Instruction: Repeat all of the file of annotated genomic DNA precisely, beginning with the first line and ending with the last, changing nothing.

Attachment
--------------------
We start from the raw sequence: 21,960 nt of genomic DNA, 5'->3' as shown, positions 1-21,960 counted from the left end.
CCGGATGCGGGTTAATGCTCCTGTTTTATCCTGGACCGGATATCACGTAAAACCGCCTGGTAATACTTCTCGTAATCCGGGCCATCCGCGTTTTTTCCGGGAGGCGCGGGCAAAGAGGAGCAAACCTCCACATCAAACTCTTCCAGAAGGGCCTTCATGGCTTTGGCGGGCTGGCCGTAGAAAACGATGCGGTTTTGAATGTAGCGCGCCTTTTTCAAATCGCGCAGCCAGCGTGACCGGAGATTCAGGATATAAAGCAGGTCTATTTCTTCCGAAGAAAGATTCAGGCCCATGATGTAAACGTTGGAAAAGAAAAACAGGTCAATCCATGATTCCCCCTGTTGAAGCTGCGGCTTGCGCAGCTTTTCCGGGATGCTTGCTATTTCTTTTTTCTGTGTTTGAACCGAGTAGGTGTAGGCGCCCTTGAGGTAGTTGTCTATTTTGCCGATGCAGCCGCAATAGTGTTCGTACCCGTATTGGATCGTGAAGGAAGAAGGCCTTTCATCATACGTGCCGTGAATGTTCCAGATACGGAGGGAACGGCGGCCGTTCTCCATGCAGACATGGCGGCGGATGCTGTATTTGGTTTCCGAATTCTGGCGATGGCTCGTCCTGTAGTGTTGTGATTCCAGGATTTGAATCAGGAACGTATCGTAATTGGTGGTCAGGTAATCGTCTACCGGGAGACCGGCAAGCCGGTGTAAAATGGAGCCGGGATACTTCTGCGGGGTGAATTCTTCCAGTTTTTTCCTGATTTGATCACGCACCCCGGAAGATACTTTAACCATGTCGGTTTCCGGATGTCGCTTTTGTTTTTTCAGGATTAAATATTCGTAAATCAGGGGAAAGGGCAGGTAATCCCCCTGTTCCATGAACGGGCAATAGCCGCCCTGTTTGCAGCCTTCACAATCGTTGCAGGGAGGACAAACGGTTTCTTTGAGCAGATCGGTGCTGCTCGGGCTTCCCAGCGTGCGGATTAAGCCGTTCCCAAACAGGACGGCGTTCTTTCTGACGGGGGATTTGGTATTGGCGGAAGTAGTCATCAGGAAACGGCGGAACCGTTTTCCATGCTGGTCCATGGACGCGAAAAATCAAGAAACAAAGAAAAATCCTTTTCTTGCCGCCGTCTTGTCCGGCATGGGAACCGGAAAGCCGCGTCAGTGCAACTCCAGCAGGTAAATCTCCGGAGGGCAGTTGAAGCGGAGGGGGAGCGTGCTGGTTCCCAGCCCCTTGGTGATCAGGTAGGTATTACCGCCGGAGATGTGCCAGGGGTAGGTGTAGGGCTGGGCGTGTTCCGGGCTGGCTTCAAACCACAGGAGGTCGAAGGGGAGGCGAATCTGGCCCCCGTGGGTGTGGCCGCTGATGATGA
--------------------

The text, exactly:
We start from the raw sequence: 21,960 nt of genomic DNA, 5'->3' as shown, positions 1-21,960 counted from the left end.
CCGGATGCGGGTTAATGCTCCTGTTTTATCCTGGACCGGATATCACGTAAAACCGCCTGGTAATACTTCTCGTAATCCGGGCCATCCGCGTTTTTTCCGGGAGGCGCGGGCAAAGAGGAGCAAACCTCCACATCAAACTCTTCCAGAAGGGCCTTCATGGCTTTGGCGGGCTGGCCGTAGAAAACGATGCGGTTTTGAATGTAGCGCGCCTTTTTCAAATCGCGCAGCCAGCGTGACCGGAGATTCAGGATATAAAGCAGGTCTATTTCTTCCGAAGAAAGATTCAGGCCCATGATGTAAACGTTGGAAAAGAAAAACAGGTCAATCCATGATTCCCCCTGTTGAAGCTGCGGCTTGCGCAGCTTTTCCGGGATGCTTGCTATTTCTTTTTTCTGTGTTTGAACCGAGTAGGTGTAGGCGCCCTTGAGGTAGTTGTCTATTTTGCCGATGCAGCCGCAATAGTGTTCGTACCCGTATTGGATCGTGAAGGAAGAAGGCCTTTCATCATACGTGCCGTGAATGTTCCAGATACGGAGGGAACGGCGGCCGTTCTCCATGCAGACATGGCGGCGGATGCTGTATTTGGTTTCCGAATTCTGGCGATGGCTCGTCCTGTAGTGTTGTGATTCCAGGATTTGAATCAGGAACGTATCGTAATTGGTGGTCAGGTAATCGTCTACCGGGAGACCGGCAAGCCGGTGTAAAATGGAGCCGGGATACTTCTGCGGGGTGAATTCTTCCAGTTTTTTCCTGATTTGATCACGCACCCCGGAAGATACTTTAACCATGTCGGTTTCCGGATGTCGCTTTTGTTTTTTCAGGATTAAATATTCGTAAATCAGGGGAAAGGGCAGGTAATCCCCCTGTTCCATGAACGGGCAATAGCCGCCCTGTTTGCAGCCTTCACAATCGTTGCAGGGAGGACAAACGGTTTCTTTGAGCAGATCGGTGCTGCTCGGGCTTCCCAGCGTGCGGATTAAGCCGTTCCCAAACAGGACGGCGTTCTTTCTGACGGGGGATTTGGTATTGGCGGAAGTAGTCATCAGGAAACGGCGGAACCGTTTTCCATGCTGGTCCATGGACGCGAAAAATCAAGAAACAAAGAAAAATCCTTTTCTTGCCGCCGTCTTGTCCGGCATGGGAACCGGAAAGCCGCGTCAGTGCAACTCCAGCAGGTAAATCTCCGGAGGGCAGTTGAAGCGGAGGGGGAGCGTGCTGGTTCCCAGCCCCTTGGTGATCAGGTAGGTATTACCGCCGGAGATGTGCCAGGGGTAGGTGTAGGGCTGGGCGTGTTCCGGGCTGGCTTCAAACCACAGGAGGTCGAAGGGGAGGCGAATCTGGCCCCCGTGGGTGTGGCCGCTGATGATGA